Microsoft is investigating a security flaw in Windows server software that could allow an attacker to gain complete control over systems running the software, the company said.
The flaw lies in the Windows Internet Name Service (WINS), a network infrastructure component in Windows NT Server 4.0, Windows 2000 Server and Windows Server 2003. WINS provides a distributed database for registering and querying dynamic computer name-to-IP address mapping in a routed network.
Windows 2000 Professional, Windows XP and Windows Millennium Edition also contain WINS but are not affected by this security issue, Microsoft said.
By default, WINS is installed only on the Small Business Server editions of Windows 2000 Server and Windows Server 2003, according to Microsoft. However, in both cases WINS is available only on the local network and not from the Internet, the vendor said in an article on its Web site that described the problem.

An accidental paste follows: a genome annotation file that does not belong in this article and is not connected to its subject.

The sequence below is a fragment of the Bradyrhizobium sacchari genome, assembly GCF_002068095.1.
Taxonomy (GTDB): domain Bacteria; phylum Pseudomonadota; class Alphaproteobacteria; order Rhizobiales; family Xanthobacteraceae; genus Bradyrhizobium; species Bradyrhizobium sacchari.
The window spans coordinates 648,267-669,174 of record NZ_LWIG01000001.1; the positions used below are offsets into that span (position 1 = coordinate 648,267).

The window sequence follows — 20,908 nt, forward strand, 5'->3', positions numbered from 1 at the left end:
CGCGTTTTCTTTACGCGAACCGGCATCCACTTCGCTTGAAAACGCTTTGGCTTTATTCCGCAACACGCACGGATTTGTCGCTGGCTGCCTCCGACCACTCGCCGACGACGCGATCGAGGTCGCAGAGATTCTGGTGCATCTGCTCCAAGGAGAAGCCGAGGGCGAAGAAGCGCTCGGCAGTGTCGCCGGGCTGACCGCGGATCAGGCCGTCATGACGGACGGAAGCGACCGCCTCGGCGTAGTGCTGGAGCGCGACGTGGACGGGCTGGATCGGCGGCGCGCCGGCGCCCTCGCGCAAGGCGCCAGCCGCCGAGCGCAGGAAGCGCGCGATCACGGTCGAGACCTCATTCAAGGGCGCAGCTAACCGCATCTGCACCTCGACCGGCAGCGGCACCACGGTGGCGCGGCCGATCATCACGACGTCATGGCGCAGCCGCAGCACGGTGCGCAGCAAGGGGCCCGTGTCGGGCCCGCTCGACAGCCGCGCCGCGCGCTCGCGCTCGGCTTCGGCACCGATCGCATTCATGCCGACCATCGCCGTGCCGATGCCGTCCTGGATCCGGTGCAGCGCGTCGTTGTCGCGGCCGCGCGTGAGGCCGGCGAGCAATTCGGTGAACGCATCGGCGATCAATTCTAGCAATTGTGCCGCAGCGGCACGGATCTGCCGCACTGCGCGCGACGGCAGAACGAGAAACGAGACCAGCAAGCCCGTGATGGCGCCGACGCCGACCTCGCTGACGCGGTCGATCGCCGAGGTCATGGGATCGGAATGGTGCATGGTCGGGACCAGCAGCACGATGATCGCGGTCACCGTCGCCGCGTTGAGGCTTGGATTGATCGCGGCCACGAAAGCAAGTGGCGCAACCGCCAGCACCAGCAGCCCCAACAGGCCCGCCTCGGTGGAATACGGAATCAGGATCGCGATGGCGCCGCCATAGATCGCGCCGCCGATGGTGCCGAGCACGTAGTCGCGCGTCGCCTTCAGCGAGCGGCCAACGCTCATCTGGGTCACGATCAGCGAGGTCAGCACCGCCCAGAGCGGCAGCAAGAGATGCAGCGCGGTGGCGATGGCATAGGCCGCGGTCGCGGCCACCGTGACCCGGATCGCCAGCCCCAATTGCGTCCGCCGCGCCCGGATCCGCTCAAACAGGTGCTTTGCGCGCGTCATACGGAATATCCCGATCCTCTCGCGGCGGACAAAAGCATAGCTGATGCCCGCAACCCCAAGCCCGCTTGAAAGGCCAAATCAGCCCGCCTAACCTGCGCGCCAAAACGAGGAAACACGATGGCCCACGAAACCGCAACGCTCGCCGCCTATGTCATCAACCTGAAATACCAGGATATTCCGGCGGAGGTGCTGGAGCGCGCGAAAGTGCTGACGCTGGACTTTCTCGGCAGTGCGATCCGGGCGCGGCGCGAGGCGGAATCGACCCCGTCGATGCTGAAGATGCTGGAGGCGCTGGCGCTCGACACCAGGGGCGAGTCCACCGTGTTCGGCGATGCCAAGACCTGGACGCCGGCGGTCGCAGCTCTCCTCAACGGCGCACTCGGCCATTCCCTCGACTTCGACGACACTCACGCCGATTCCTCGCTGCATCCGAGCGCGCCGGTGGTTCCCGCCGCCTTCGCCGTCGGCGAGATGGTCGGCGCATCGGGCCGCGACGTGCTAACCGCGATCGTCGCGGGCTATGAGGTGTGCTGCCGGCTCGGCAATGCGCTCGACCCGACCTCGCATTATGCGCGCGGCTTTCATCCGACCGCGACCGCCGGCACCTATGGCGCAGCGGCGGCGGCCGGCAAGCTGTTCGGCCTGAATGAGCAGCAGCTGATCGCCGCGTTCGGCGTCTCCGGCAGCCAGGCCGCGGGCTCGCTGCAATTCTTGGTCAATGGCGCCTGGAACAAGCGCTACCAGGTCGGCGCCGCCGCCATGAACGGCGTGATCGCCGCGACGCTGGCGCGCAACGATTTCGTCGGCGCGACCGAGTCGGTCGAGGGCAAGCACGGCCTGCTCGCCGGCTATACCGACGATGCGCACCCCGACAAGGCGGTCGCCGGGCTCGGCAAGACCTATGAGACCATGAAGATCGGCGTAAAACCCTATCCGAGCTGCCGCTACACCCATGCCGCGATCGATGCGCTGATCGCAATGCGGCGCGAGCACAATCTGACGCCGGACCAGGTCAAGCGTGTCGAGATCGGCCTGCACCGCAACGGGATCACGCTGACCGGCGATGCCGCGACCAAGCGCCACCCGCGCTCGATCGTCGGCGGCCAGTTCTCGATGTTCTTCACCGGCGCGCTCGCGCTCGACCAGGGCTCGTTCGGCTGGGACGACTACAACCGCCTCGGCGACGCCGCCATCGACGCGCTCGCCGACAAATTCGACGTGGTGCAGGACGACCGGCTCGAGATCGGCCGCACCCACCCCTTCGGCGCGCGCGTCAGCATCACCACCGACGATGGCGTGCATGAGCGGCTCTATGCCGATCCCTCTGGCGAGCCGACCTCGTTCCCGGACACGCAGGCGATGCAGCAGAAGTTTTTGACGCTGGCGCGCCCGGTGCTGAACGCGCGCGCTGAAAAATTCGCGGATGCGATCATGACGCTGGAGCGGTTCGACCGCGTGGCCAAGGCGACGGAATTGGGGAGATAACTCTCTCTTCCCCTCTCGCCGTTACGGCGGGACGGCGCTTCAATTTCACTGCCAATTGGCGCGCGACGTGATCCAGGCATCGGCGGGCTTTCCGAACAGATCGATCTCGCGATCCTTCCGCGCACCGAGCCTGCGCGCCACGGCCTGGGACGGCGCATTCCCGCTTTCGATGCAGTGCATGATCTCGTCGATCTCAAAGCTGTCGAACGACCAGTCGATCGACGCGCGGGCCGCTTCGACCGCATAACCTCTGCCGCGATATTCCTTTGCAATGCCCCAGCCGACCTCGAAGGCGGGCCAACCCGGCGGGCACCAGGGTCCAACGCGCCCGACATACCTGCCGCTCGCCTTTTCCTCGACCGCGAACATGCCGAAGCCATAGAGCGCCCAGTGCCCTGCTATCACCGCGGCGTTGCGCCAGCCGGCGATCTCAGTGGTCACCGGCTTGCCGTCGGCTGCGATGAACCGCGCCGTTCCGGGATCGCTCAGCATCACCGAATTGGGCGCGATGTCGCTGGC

Microsoft plans to offer an update to protect against this flaw as part of its monthly update cycle. Meanwhile, the vendor advises users to protect their systems by blocking TCP port 42 and UDP port 42 on their firewall, removing WINS if it is not needed or using IPSec (Internet Protocol Security) to protect traffic between WINS servers.
As of last Friday, Microsoft had not received reports of any successful attacks against customers as a result of this vulnerability, the company said.
Details of the WINS flaw were first published last Friday on the BugTraq mailing list by security company Immunity.
More information on the flaw and Microsoft's temporary fix can be found at: